A Note from Kristin Hannah
In a lot of ways, Firefly Lane is the book that changed my career. Before it, I had already written eighteen novels, and really, I thought I knew who I was as a novelist. Then along came Tully and Kate. Following their story changed the way I saw my work. For the first time, I wrote a novel that spanned decades and touched on popular culture and delved into the relationship between best friends. The only viewpoints in the novel were the women's. Sure, there was a love story in Firefly Lane, but that was secondary. The real heart of Firefly Lane was the friendship between the women. The story incorporated a huge amount of my own life and my own history. It took me several years to write the novel.
When I finally finished, I was honestly exhausted.
But I always knew there was more to the story. It's the first and only time I've ever felt that way after finishing a novel. Usually, when I come to the final edit, I am ready to let the characters go into their happy-endings world. Firefly Lane was different. Tully and Cloud, in particular, haunted my thoughts, tugged at me. I couldn't quite let them go, even when I went on to write other novels.
One day, I just knew it was time to go back to Firefly Lane and check in. You'd think it would be easy to step back into a world you'd created, but it was surprisingly difficult to find my way back to this story and these characters. I should have seen the troubles coming. We all know how tough it can be to come home after years away, and that's what I found when I began Fly Away. There were too many stories to tell, too many ways for the characters' lives to go. It really threw me off my game. I tried draft after draft, story after story. I wrote so many versions of Tully and Cloud and Marah and Johnny that my head couldn't hold them all. I felt lost in the forest of too many choices. Every road I chose ended up leading me in the wrong direction. And then I realized what was missing: Kate. I simply couldn't write about these characters without Kate. In her life, she had been the glue that held them all together; without her, there was no way I could revisit her world. Of course, that presented a bit of a problem, since she died in Firefly Lane.
Fortunately, I am a spiritual person and I believe in much more than what I can see. So, once I realized what was wrong, I knew how to fix it. Even if it was a little . . . unorthodox, even if it asked my readers to accompany me on an extraordinary journey. In that moment, Fly Away took shape in my mind. It became a novel about what happens when the one person who matters to you-the person who holds a whole family together-is lost. The funny thing is that I should have known it all along. After all, I wrote Firefly Lane as a tribute to my mom, who died of breast cancer when I was young. In Kate, I found a way to remember my mom. So, of course, I should have known that the sequel was about how you go on when the one you love is lost. When I found that theme, and the structure that accompanied it, I was able to do what I really wanted to do: write an emotionally powerful novel about familiar characters that stands on its own as opposed to a pure sequel. I don't think you have to read Firefly Lane first, but if you do, I think Fly Away is that much richer and more compelling.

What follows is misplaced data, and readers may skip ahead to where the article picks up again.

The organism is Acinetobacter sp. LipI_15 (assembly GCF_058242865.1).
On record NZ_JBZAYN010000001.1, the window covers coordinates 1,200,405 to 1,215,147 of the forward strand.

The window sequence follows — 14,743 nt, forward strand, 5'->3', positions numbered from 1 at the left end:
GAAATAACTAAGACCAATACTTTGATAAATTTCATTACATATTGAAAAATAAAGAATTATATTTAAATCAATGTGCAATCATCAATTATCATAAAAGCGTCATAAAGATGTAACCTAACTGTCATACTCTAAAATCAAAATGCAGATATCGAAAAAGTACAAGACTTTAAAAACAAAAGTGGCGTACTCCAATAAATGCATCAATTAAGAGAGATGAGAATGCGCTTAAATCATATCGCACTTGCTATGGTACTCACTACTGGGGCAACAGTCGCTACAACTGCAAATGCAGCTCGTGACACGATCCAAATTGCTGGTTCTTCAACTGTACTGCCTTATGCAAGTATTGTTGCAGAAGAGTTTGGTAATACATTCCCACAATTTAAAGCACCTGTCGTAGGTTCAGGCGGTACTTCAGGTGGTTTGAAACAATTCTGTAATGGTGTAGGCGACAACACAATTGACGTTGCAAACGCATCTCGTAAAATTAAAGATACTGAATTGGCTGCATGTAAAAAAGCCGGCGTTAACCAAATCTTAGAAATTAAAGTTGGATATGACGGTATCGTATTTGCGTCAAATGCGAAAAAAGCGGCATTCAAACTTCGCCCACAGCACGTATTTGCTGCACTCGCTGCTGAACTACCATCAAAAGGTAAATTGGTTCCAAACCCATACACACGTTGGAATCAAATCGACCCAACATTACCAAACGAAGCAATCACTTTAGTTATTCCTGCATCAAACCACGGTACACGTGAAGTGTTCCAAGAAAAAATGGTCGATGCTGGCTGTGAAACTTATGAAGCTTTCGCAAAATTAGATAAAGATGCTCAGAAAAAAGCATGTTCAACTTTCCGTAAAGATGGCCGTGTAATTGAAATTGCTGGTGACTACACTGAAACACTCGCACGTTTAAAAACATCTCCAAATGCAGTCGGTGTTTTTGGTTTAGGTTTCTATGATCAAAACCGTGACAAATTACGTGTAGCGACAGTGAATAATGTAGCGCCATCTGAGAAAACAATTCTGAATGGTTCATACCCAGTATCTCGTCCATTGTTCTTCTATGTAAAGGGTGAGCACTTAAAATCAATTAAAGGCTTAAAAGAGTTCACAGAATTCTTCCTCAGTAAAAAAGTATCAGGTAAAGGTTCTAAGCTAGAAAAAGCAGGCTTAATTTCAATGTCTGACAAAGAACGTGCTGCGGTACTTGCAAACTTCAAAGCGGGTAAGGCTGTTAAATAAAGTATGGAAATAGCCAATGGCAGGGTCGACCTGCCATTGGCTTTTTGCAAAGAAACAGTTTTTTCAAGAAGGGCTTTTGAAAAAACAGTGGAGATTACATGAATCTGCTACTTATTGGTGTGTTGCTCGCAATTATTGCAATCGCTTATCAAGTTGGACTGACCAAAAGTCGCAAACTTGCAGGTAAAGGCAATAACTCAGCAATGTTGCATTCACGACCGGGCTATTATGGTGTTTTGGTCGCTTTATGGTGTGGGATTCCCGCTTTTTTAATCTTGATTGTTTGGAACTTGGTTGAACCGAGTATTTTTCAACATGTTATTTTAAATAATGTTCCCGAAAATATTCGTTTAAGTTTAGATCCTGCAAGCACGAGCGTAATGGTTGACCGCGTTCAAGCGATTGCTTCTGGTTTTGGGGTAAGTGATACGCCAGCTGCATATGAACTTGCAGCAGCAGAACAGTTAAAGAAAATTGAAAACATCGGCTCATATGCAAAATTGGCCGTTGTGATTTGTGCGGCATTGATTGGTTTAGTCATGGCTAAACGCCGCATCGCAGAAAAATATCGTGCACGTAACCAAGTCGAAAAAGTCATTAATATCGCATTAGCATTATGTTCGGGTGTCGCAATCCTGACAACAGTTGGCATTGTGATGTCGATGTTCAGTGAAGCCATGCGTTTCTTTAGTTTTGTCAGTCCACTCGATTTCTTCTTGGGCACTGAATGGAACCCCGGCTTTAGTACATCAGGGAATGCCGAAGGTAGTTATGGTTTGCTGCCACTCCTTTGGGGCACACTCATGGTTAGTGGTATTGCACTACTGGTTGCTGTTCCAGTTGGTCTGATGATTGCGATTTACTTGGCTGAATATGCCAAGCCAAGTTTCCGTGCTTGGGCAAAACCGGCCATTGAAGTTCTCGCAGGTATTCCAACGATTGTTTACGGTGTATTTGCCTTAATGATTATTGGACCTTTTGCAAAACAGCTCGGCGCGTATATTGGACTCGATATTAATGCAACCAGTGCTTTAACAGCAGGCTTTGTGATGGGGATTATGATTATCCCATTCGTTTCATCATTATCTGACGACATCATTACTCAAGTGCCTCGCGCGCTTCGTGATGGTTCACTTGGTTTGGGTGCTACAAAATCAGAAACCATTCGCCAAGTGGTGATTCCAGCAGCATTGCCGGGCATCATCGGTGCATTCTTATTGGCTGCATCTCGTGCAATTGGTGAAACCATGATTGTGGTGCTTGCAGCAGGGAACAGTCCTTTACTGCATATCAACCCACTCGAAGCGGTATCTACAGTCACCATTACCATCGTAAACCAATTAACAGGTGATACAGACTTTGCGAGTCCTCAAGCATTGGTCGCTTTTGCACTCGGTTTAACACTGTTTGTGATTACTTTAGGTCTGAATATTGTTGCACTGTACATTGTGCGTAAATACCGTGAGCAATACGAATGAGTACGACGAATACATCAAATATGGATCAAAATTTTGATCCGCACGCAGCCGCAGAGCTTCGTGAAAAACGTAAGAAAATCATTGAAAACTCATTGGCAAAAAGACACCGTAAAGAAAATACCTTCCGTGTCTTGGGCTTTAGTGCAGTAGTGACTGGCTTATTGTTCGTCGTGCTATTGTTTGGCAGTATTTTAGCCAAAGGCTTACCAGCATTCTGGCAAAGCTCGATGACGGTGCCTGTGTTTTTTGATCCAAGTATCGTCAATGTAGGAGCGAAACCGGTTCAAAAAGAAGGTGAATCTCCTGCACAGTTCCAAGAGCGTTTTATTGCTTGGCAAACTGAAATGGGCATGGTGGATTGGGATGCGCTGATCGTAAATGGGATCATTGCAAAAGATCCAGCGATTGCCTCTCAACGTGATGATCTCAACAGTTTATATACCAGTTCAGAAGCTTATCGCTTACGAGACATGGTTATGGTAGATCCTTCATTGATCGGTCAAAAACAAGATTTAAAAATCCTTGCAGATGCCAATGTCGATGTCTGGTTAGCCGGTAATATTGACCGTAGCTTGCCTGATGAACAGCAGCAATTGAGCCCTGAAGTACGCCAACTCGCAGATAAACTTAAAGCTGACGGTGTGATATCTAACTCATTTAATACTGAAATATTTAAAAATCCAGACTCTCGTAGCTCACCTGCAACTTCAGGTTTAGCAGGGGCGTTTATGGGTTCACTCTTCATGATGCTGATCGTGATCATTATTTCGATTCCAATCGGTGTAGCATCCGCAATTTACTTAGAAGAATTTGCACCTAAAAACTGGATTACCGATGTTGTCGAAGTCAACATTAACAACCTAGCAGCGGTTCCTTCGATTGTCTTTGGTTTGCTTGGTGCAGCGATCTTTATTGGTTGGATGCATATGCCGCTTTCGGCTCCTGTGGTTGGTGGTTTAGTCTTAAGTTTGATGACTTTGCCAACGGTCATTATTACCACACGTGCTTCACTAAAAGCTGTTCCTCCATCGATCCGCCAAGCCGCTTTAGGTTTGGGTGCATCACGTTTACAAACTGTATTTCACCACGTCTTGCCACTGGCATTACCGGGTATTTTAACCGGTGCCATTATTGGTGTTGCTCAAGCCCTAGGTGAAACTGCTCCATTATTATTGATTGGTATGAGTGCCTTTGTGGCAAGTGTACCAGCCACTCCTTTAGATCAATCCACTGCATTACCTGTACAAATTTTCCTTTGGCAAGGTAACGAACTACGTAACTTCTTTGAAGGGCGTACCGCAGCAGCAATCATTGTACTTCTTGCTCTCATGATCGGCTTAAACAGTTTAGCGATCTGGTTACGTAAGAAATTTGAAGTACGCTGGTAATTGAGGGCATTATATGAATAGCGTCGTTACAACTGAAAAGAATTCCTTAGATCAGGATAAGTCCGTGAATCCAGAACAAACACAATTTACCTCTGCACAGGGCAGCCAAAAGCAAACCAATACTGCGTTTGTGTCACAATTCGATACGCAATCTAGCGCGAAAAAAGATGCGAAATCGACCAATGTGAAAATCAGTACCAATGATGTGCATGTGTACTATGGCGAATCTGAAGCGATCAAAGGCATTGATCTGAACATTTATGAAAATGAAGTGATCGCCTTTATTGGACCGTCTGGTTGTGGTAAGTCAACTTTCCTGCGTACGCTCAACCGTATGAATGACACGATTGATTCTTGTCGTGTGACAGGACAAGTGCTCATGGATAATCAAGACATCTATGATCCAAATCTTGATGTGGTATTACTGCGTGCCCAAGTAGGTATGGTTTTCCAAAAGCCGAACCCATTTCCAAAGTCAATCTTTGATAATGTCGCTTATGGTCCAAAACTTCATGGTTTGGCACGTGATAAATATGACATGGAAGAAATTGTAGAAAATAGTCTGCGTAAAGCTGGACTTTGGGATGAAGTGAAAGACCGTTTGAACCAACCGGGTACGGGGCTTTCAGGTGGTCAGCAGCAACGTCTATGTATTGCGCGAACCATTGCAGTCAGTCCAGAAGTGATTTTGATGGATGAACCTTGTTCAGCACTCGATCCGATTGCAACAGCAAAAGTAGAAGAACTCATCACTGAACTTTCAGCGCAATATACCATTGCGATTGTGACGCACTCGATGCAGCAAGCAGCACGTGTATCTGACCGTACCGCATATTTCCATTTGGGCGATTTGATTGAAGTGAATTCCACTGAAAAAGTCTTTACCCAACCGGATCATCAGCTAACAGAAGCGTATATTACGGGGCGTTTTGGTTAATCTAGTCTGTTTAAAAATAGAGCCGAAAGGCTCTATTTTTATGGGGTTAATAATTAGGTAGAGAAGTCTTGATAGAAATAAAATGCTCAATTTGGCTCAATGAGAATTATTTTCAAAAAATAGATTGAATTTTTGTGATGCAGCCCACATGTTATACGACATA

Ideas for Book Groups
I truly believe in book groups. What's better than busy women taking an evening-or an afternoon-to gather together and talk about life and love and family ... and books? What's not to love about this?
For your Fly Away meeting, here are a few suggestions to liven up the discussion:
It all started with Firefly Lane and friendship, so how about everyone brings a photo of their best friend and talks about how they met?
How about a little seventies or eighties style? Maybe each of you can dress in the style of your youth. For me, it was bell bottoms and tie-dye and banana clips and shoulder pads. What were you wearing when you met your best friend?
How about the food? I think it would be fun to bring appetizers from Dorothy's youth. You can find all sorts of recipes on appetizers from the fifties. Vienna sausages anyone? Onion soup and sour cream dip with potato chips? Let your creativity soar! Or maybe you'd rather bring something your mom made that you haven't had in years....
And please note:
In recent years, I've been able to "talk" to book groups via speakerphone during their meetings. What a blast! For so long, I wrote books and never really met anyone who had read them. It is such a joy to talk to women from all over the country. We talk about anything and everything-my books, other books, best friends, kids, sisters. You name it, we'll discuss it. So if you belong to a book group and you've chosen Fly Away as your pick, please come on over to the Web site and set up a conversation with me. I can't promise to fulfill all the requests, but I will certainly do my best. And don't forget to join me on my blog and/or Facebook. I love talking to readers. The more the merrier!